The image itself should put into stark contrast the amount of money that’s been lost in the search game. But Microsoft isn’t without tricks or ideas, and in an interview they hinted at some upcoming surprises.
Microsoft President of Online Services Qi Lu gave an impassioned speech about how Bing would improve search by “reorganizing the Web.” To do that, Microsoft plans to leverage its network of products and partnerships to gain a better understanding of what the user is after when they enter a query into a Bing search box.
And as if to emphasize that Microsoft has recognized the necessity for radical change, Lu also said in the same interview:
Microsoft could not and would not try to “out-Google” Google. Instead, it must “change the game fundamentally.”
If Bing stays the course, even the money analysts are predicting positive cash flow in the next 3-4 years, provided of course Bing continually earns search share from Google. Lu’s statement however, sounds as if Bing is being poised to be sent in a new direction.
comScore has put out the August search numbers, and while it shouldn’t be a surprise Google’s search marketshare is nearly 65 percent while Yahoo and Bing are collectively in the low-30 percent range.
Google had 64.8 percent last month, down from 65.1 percent in July — dropping by a third of a percent. But as Google dipped ever so slightly, Yahoo and Bing picked up its losses. Yahoo’s share grew by 0.2 percent to 16.3 percent from the month before, and Bing rose too by 0.3 percent to 14.7 percent.
While Google drops slightly, the other two in-duo are raising their user base. Considering the Microsoft-Yahoo deal last year, whereby Microsoft handles search queries for Yahoo’s pages, the combined effort alone is beginning to show its mark on the search statistics front.
Americans conducted 19.5 billion total core search queries in August (up 1 percent). Google ranked first with 12.5 billion searches (up 1 percent), followed by Yahoo! with 3.6 billion (up 5 percent) and Microsoft with 2.6 billion (up 1 percent). But as Microsoft is still behind Yahoo by nearly two percentage points, one has to wonder whether all the investment and deals with Bing is even worth it.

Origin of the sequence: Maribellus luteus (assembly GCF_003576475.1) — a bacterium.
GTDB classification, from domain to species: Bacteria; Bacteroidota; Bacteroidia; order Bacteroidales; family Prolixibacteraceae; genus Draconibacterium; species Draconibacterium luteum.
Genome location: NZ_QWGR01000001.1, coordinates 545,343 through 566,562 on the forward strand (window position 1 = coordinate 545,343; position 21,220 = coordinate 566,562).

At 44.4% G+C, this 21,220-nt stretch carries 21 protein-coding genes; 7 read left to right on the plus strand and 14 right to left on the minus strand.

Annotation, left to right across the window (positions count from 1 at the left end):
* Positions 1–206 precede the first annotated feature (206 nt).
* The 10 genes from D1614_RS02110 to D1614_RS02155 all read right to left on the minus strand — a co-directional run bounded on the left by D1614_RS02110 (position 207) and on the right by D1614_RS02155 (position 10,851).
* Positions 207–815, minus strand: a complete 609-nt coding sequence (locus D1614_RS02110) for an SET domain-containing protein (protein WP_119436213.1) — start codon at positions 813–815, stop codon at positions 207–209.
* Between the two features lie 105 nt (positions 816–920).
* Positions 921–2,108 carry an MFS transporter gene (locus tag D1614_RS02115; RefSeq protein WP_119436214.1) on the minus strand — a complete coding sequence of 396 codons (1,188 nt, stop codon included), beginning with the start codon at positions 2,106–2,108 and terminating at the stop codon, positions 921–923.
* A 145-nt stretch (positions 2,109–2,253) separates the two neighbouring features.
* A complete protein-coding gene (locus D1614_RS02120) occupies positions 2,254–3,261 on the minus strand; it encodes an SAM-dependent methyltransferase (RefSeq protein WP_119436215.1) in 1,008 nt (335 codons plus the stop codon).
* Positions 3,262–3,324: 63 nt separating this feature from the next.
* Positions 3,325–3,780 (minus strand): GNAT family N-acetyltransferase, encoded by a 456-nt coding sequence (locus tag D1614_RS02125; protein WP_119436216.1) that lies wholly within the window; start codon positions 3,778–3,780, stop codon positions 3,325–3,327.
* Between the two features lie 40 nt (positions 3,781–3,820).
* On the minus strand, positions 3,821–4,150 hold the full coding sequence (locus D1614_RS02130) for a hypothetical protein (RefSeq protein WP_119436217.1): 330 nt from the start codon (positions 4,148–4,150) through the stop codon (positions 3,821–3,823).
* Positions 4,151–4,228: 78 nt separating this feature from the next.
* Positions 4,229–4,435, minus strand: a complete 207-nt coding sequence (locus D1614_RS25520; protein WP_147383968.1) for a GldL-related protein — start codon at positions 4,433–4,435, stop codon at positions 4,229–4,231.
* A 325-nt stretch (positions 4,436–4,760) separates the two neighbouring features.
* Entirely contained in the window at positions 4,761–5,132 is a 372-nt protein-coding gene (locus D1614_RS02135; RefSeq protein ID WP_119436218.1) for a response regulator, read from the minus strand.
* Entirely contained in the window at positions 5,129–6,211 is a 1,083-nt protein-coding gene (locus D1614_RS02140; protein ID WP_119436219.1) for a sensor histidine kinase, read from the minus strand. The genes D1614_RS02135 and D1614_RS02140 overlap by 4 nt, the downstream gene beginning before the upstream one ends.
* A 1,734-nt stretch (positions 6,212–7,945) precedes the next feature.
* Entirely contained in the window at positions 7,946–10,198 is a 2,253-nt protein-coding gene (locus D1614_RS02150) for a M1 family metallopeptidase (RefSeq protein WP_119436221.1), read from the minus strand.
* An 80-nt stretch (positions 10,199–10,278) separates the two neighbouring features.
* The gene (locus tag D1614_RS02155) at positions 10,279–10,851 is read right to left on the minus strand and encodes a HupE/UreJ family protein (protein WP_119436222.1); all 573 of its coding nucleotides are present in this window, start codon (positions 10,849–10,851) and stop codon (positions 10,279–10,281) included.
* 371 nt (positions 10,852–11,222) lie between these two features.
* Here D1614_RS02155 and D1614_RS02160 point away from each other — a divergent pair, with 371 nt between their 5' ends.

When Google launched their first salvo into the social war with Buzz, they made some really big mistakes. Allowing anyone who was on your contact list basically be able to browse your contacts was a pretty big breach of trust for any social network, and it nearly sunk all of Google’s aspirations in one swoop. But fast forward 18 months or so and we’re over a month into their latest social offering with Google+.
They’ve made some serious improvements to their social understanding by watching the explosive growth of Facebook and their flop with Buzz. Privacy controls are easy and intuitive to manipulate, friends are easy to arrange and messaging controls are plain and straight forward. It’s easy to say that Google+ may be a contender in the social arena with hitting 25 million accounts in a fraction of the time that Facebook had, but public understanding and acceptance need to be used to temper their growth. People are beginning to understand the nature of social web sites with Facebook having been the king for so long. Many, myself included, find they have as much as entire friend feeds blocked as all they do is play Farmville or Cafe World. Facebook boasts having high day to day activity and retention rates, but if the majority of those people are just there to play games the quality of the use is definitely in question.
But just like Google’s AdSense and paid advertising you see on results pages, those game players on Facebook are served ads. Social Media Marketing is a very real avenue to explore if your a small company on a tight budget. Google+ at present doesn’t have business options setup, but they’ve made clear that yes, they are coming. So get your practice in with Facebook, Twitter tweets and PPC/AdSense marketing because even with a “paltry” 25 million users, Google+ will be a qualified market for advertising.
All of the taglines you generate with Twitter, Facebook and soon with Google+, may have more strength than you might think. Nicholas Schiefer recently won a Canada Wide science fair and made interesting inroads in the realm of search. The 17 year old is being compared to Mark Zuckerberg for his idea and implementation of his search algorithm, and those are no small shoes to fill.
The algorithm as it’s written, searches short documents like tweets, Facebook statuses and news headlines for starters. That 140 character string of gold is crunched and parsed by his infant algorithm to deliver results. It may not seem much different from what Google, Bing or Yahoo offer, but where it does get different is when his search algorithm applies context to the results. The advantages of a semantic algorithm which could determine context in the results it retrieves would be a great improvement in the realm of social search. As an example, you’ve been out for dinner and had a poor experience, you could use that type of search engine to determine if others have had the same experience. It’s possible to do so with the existing search engines, but it takes a bit of work to sort through the results to find customer reviews if you don’t include it as part of your initial search. It’s an impressive start for a young man who may be a part of changing the way the world searches. Time will tell how interested the world is in semantic, contextual searching should Mr. Schiefer continue his project.
So in the world of search there’s a handful of true search engines, those little boxes of which you type in your current question or conundrum and off you go into the wild internet. We have Bing, which holds onto somewhere around 27% or so of the search market, Google who holds onto the lions share of search at just over 65%, and all those little crumbs in the bottom are search engines like Ask.com etc.